Table 3 Relative aleurone cell width differences between recent uncharred wheat caryopses of known ploidy level (Table 1) compared to charred archaeobotanical specimens of inferred ploidy from early Bronze Age Fidvár (Table 2). The calculated width increase assumed from the charring of the tetraploid caryopses is about 16.9%, that of hexaploid ones 14.6%

The caryopses with the smallest aleurone cell widths (Table 2, #028, #006), however, are not morphologically different from the tetraploid and hexaploid T. aestivum/durum/turgidum caryopses investigated. In contrast, their aleurone cell widths fall within the range of diploid wheat species as represented by cultivated and wild glume wheats (Table 1, T. monococcum, T. urartu, T. boeoticum). Could this imply that free-threshing diploid wheats might have been present in the past, but the differences of their rachis fragments to other free-threshing wheats are small and not yet recognised? It would be worth noting that possibility, especially as recent variants of free-threshing diploid wheats do exist (Amagai et al. 2014; Sood et al. 2009).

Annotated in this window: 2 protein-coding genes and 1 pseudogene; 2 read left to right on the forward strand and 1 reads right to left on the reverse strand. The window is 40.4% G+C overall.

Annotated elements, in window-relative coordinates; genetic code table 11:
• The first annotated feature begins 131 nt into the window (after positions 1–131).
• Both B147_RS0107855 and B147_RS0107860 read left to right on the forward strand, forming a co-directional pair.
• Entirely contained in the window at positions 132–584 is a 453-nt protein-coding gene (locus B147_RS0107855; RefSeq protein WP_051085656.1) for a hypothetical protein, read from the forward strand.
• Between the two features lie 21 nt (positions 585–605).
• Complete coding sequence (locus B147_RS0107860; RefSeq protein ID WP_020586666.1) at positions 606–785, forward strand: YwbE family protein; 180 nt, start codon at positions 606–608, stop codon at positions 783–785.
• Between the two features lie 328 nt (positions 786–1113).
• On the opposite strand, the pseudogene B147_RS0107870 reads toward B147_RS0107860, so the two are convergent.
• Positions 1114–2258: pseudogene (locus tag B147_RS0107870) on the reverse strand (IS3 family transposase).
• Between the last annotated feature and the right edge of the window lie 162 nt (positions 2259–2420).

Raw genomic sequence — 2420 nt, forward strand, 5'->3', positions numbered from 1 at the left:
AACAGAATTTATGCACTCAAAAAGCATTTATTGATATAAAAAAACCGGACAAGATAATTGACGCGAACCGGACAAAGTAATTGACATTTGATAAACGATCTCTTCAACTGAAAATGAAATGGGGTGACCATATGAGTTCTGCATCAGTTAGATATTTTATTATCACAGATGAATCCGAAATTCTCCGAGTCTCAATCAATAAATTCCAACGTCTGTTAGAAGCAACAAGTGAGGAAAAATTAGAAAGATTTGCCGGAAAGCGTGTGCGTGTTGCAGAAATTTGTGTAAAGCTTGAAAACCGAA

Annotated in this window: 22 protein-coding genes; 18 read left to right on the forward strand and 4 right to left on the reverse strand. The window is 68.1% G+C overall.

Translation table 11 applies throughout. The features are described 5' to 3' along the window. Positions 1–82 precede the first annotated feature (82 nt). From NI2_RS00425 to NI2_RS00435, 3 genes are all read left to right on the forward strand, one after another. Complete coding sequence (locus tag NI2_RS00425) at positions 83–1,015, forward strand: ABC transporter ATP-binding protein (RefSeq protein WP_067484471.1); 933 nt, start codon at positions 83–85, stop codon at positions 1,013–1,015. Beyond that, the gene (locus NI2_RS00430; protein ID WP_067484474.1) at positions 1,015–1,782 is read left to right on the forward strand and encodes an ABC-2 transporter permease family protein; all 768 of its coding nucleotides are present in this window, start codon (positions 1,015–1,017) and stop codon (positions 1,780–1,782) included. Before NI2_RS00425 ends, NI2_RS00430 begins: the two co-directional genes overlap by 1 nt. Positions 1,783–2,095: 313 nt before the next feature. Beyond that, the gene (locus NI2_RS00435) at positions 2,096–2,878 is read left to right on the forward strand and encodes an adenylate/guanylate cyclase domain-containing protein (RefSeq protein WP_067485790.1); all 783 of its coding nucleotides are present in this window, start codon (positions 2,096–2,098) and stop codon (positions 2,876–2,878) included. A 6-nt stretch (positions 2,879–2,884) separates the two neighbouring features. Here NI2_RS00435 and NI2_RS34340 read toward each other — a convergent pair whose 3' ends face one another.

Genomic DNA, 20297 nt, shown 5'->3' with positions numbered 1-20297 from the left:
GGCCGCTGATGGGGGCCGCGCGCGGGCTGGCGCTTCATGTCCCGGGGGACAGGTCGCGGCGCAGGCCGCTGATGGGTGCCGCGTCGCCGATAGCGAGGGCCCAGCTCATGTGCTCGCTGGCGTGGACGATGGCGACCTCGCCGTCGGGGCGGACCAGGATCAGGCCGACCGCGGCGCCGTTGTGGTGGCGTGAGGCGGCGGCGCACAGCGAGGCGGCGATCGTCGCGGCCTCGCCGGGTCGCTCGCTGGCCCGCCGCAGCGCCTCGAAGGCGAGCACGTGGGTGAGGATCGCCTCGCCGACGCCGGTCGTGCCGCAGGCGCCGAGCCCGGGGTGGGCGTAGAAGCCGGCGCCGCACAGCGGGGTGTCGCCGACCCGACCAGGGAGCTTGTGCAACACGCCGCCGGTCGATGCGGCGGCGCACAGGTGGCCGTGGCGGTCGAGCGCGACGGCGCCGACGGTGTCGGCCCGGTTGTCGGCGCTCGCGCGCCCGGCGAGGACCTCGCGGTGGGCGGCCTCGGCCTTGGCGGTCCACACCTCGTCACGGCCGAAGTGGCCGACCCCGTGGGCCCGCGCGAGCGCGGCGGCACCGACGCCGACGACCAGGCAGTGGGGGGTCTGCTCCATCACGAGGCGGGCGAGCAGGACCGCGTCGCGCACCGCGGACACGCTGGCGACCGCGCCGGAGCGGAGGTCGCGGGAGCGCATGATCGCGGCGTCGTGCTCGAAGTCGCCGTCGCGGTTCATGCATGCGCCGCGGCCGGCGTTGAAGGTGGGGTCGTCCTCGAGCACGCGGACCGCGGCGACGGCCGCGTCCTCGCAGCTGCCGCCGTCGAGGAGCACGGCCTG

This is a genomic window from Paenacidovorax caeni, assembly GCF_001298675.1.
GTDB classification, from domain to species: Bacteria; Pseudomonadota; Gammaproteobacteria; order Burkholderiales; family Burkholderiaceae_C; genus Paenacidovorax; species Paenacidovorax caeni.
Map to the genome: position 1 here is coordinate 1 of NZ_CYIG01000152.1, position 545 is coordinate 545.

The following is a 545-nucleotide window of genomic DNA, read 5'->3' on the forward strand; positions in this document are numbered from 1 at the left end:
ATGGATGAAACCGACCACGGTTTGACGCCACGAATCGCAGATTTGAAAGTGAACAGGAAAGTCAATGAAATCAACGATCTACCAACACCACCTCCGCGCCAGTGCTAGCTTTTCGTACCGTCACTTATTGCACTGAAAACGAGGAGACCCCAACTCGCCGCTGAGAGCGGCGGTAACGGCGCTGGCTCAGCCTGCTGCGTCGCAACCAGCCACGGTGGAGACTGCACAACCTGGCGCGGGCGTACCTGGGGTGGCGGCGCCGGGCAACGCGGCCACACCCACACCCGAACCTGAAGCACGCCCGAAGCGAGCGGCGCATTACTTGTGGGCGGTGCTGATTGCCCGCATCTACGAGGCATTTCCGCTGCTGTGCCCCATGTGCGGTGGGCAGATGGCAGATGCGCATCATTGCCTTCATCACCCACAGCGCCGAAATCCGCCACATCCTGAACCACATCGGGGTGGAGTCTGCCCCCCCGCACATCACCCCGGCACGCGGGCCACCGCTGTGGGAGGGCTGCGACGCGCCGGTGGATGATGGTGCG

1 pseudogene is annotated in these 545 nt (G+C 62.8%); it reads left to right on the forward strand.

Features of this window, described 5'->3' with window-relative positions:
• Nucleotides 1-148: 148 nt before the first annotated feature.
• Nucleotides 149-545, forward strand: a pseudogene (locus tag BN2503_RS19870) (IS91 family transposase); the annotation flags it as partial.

The aleurone cell width measurement technique presented here seems to open a way to directly determine the ploidy level of wheat caryopses identified as free-threshing from archaeobotanical contexts and might also be applicable to other polyploid plant groups. Because the amount of data is still quite limited, further measurements and tests of the method are needed on material from other sites with well preserved rachis fragments as a control. Therefore, any feedback (especially confirmation) would be welcome.

The authors strongly appreciate the comments of two reviewers which have been very helpful and the financial support by the Deutsche Forschungsgemeinschaft (DFG) for the project BI 783/5 “The rise and decline of the central settlement of Fidvár near Vráble (Southwestern Slovakia) - Studies on the economy, social structure and political organization of a social unit within its wider surroundings”.

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Correspondence to Frank Schlütz.

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Communicated by S.M. Valamoti.

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Schlütz, F., Bittmann, F. How to discover ploidy levels of charred free-threshing wheat caryopses?. Veget Hist Archaeobot (2022). https://doi.org/10.1007/s00334-022-00875-0

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Keywords

  • Archaeobotany
  • Triticum
  • Caryopsis anatomy
  • Species identification
  • Polyploidy